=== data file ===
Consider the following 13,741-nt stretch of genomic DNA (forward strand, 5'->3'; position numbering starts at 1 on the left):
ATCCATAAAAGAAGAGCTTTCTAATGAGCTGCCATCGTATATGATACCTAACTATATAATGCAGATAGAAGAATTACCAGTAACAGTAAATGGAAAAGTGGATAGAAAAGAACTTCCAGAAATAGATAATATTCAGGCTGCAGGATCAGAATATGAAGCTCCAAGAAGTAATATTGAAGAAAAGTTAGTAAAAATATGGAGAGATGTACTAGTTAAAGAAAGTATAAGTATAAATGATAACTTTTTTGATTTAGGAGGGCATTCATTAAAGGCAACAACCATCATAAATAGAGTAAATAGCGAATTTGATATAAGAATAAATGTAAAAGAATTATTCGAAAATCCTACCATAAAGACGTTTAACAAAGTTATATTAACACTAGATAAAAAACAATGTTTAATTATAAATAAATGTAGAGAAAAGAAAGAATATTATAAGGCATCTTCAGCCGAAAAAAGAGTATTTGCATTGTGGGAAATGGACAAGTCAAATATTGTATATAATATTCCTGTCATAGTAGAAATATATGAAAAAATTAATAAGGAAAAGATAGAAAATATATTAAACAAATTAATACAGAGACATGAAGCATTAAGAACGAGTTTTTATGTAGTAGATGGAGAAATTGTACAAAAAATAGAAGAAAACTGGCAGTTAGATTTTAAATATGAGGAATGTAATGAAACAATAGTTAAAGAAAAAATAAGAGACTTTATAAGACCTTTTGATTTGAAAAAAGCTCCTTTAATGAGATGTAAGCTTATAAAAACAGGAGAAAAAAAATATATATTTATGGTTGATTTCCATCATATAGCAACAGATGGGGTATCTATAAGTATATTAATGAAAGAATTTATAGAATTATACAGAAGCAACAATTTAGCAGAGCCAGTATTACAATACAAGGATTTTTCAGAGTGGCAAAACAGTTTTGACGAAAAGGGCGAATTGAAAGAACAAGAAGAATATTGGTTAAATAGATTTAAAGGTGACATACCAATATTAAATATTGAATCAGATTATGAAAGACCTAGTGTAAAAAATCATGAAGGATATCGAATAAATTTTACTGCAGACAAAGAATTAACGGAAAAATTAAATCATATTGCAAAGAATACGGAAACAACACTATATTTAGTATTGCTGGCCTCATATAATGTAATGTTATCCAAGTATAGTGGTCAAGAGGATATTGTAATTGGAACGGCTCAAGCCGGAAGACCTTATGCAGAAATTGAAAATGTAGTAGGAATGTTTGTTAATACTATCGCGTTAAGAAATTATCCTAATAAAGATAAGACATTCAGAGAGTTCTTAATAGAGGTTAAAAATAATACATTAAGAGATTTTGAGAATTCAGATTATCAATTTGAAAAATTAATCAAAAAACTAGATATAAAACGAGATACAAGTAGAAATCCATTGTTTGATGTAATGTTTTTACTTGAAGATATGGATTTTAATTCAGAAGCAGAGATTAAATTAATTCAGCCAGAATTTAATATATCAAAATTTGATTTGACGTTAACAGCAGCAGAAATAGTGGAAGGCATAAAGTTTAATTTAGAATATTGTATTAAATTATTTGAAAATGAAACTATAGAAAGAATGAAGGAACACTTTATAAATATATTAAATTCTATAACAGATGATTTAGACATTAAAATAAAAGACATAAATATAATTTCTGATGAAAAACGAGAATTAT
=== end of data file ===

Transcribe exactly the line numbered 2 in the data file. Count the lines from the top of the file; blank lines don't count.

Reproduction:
ATCCATAAAAGAAGAGCTTTCTAATGAGCTGCCATCGTATATGATACCTAACTATATAATGCAGATAGAAGAATTACCAGTAACAGTAAATGGAAAAGTGGATAGAAAAGAACTTCCAGAAATAGATAATATTCAGGCTGCAGGATCAGAATATGAAGCTCCAAGAAGTAATATTGAAGAAAAGTTAGTAAAAATATGGAGAGATGTACTAGTTAAAGAAAGTATAAGTATAAATGATAACTTTTTTGATTTAGGAGGGCATTCATTAAAGGCAACAACCATCATAAATAGAGTAAATAGCGAATTTGATATAAGAATAAATGTAAAAGAATTATTCGAAAATCCTACCATAAAGACGTTTAACAAAGTTATATTAACACTAGATAAAAAACAATGTTTAATTATAAATAAATGTAGAGAAAAGAAAGAATATTATAAGGCATCTTCAGCCGAAAAAAGAGTATTTGCATTGTGGGAAATGGACAAGTCAAATATTGTATATAATATTCCTGTCATAGTAGAAATATATGAAAAAATTAATAAGGAAAAGATAGAAAATATATTAAACAAATTAATACAGAGACATGAAGCATTAAGAACGAGTTTTTATGTAGTAGATGGAGAAATTGTACAAAAAATAGAAGAAAACTGGCAGTTAGATTTTAAATATGAGGAATGTAATGAAACAATAGTTAAAGAAAAAATAAGAGACTTTATAAGACCTTTTGATTTGAAAAAAGCTCCTTTAATGAGATGTAAGCTTATAAAAACAGGAGAAAAAAAATATATATTTATGGTTGATTTCCATCATATAGCAACAGATGGGGTATCTATAAGTATATTAATGAAAGAATTTATAGAATTATACAGAAGCAACAATTTAGCAGAGCCAGTATTACAATACAAGGATTTTTCAGAGTGGCAAAACAGTTTTGACGAAAAGGGCGAATTGAAAGAACAAGAAGAATATTGGTTAAATAGATTTAAAGGTGACATACCAATATTAAATATTGAATCAGATTATGAAAGACCTAGTGTAAAAAATCATGAAGGATATCGAATAAATTTTACTGCAGACAAAGAATTAACGGAAAAATTAAATCATATTGCAAAGAATACGGAAACAACACTATATTTAGTATTGCTGGCCTCATATAATGTAATGTTATCCAAGTATAGTGGTCAAGAGGATATTGTAATTGGAACGGCTCAAGCCGGAAGACCTTATGCAGAAATTGAAAATGTAGTAGGAATGTTTGTTAATACTATCGCGTTAAGAAATTATCCTAATAAAGATAAGACATTCAGAGAGTTCTTAATAGAGGTTAAAAATAATACATTAAGAGATTTTGAGAATTCAGATTATCAATTTGAAAAATTAATCAAAAAACTAGATATAAAACGAGATACAAGTAGAAATCCATTGTTTGATGTAATGTTTTTACTTGAAGATATGGATTTTAATTCAGAAGCAGAGATTAAATTAATTCAGCCAGAATTTAATATATCAAAATTTGATTTGACGTTAACAGCAGCAGAAATAGTGGAAGGCATAAAGTTTAATTTAGAATATTGTATTAAATTATTTGAAAATGAAACTATAGAAAGAATGAAGGAACACTTTATAAATATATTAAATTCTATAACAGATGATTTAGACATTAAAATAAAAGACATAAATATAATTTCTGATGAAAAACGAGAATTAT